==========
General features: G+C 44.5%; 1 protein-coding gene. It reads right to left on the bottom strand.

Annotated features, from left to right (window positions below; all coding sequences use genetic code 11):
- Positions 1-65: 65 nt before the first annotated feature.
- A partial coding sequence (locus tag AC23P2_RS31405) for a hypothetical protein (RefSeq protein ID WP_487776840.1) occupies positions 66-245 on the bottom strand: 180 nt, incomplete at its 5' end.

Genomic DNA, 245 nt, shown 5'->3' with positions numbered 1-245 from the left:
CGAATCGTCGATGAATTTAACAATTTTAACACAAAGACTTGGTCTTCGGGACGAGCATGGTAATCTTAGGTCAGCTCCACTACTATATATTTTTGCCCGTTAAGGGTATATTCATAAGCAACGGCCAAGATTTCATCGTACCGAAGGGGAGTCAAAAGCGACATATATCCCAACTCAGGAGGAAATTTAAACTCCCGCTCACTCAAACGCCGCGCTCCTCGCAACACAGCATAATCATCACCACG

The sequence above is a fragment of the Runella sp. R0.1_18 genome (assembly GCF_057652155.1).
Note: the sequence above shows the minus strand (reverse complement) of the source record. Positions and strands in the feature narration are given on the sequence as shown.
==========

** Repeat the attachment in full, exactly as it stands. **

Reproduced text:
General features: G+C 44.5%; 1 protein-coding gene. It reads right to left on the bottom strand.

Annotated features, from left to right (window positions below; all coding sequences use genetic code 11):
- Positions 1-65: 65 nt before the first annotated feature.
- A partial coding sequence (locus tag AC23P2_RS31405) for a hypothetical protein (RefSeq protein ID WP_487776840.1) occupies positions 66-245 on the bottom strand: 180 nt, incomplete at its 5' end.

Genomic DNA, 245 nt, shown 5'->3' with positions numbered 1-245 from the left:
CGAATCGTCGATGAATTTAACAATTTTAACACAAAGACTTGGTCTTCGGGACGAGCATGGTAATCTTAGGTCAGCTCCACTACTATATATTTTTGCCCGTTAAGGGTATATTCATAAGCAACGGCCAAGATTTCATCGTACCGAAGGGGAGTCAAAAGCGACATATATCCCAACTCAGGAGGAAATTTAAACTCCCGCTCACTCAAACGCCGCGCTCCTCGCAACACAGCATAATCATCACCACG

The sequence above is a fragment of the Runella sp. R0.1_18 genome (assembly GCF_057652155.1).
Note: the sequence above shows the minus strand (reverse complement) of the source record. Positions and strands in the feature narration are given on the sequence as shown.